Robert Halfon says 100,000 ‘ghost children’ must return to school
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Conservative MP Robert Halfon told the Commons on Tuesday: “This tragedy happened when Arthur was not in school and being kept at home by his father. Putting aside the 200,000 children who the school system knows about who are being sent home through Covid, there are another 100,000 of what I call the ‘ghost children’ who are lost to the system or haven’t returned to school.”
He added that they are subject to potentially safeguarding hazards, county lines gangs, online harm and “awful” domestic abuse.
Mr Halfon urged Education Minister Nadhim Zahawi that MPs would not have to discuss again the same issues or witness another tragedy, calling on the minister to work with local authorities, schools and regional commissioners to make sure those 100,000 children are returned to classrooms and watched by the relevant authorities.
The Chairman of the Education Select Committee said: “We have to get these back in school otherwise we will face, and I hope not, we will face further tragedies along the way.”
Mr Zahawi said the issue was a concern and focus for the Department for Education.
He added that he was working closely with other departments and agencies to address the issue, pointing to the See, Hear, Respond programme which is aimed at supporting vulnerable children separated from support and struggling as a result of the pandemic.
Mr Zahawi added: “The tragedy for Arthur is he wasn’t ever off the school register, but nevertheless the point the Chairman of the Education Select Committee makes is a powerful one.”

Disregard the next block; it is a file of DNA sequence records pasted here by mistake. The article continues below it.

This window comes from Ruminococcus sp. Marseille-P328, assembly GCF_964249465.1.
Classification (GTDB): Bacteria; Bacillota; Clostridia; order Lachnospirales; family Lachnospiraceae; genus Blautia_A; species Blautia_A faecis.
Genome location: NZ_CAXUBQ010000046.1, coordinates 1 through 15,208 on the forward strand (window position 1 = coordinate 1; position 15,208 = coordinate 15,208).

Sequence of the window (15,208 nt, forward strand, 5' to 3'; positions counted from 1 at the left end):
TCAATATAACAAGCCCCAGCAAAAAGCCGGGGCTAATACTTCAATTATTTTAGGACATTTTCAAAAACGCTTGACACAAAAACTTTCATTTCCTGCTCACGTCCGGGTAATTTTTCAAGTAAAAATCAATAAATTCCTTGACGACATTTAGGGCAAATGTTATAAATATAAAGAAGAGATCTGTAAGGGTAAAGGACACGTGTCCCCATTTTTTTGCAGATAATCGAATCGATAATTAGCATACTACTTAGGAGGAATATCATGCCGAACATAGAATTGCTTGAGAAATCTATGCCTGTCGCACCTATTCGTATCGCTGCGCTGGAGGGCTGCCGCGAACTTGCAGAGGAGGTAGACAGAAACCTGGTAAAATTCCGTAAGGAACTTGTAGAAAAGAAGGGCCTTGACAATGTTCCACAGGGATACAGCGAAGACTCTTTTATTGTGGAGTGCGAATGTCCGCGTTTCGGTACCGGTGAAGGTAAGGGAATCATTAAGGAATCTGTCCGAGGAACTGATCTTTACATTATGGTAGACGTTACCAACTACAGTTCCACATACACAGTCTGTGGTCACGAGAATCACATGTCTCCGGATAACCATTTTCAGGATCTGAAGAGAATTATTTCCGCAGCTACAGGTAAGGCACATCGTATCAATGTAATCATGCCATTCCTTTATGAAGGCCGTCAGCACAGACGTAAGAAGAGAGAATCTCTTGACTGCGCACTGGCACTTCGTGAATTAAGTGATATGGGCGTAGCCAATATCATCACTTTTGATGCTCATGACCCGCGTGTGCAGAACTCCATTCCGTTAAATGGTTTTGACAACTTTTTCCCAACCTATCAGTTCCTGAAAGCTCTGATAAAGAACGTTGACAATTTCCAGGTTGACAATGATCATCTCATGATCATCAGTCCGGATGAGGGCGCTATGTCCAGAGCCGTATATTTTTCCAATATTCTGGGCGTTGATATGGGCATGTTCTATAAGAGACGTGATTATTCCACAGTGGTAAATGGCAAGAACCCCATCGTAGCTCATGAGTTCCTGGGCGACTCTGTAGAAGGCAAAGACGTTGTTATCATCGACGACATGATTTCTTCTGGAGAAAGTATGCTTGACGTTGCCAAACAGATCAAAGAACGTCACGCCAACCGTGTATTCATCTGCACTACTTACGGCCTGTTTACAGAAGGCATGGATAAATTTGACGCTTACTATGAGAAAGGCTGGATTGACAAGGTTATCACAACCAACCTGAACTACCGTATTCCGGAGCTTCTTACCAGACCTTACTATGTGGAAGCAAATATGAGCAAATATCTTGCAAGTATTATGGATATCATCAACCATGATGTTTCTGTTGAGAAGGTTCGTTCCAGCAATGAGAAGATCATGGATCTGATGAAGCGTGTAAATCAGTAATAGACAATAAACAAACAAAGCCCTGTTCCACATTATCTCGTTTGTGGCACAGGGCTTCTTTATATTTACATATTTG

In a Tweet afterwards, Mr Halfon, who represents Harlow in Essex, said: “The death of Arthur Labinjo-Hughes is truly devastating.
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“It is believed that there are another 100,000 ghost children who are lost in the system.
“They [have] not returned to school for the most part, and are potentially subject to safeguarding hazards.
“This must be dealt with”.
Little Arthur, from Solihull in the West Midlands, suffered a fatal brain injury at the hands of his stepmother on 16 June last year.
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Emma Tustin and Thomas Hughes, his father, have both been jailed.
She was ordered to serve a minimum of 29 years behind bars for the murder while Hughes was sentenced to 21 years for manslaughter.
A crowd gathered to pay their respects to the six-year-old at a vigil in Solihull on Sunday.
Kerry Vines, of Cranmore Road where Arthur died, spoke of what it meant to stage the event.
She said: “It’s about showing Arthur that we are all thinking of him, and he was a very loved little boy.
“It will also be a celebration of his life.
“He finally got the justice he deserved.”
A huge football fan, Arthur had been pictured wearing a Birmingham City shirt.
Aston Villa sent a message of tribute during a minute’s applause.
The club tweeted: “Villa Park unites with a minute’s applause in memory of Arthur Labinjo-Hughes.
“We all love you, Arthur.”
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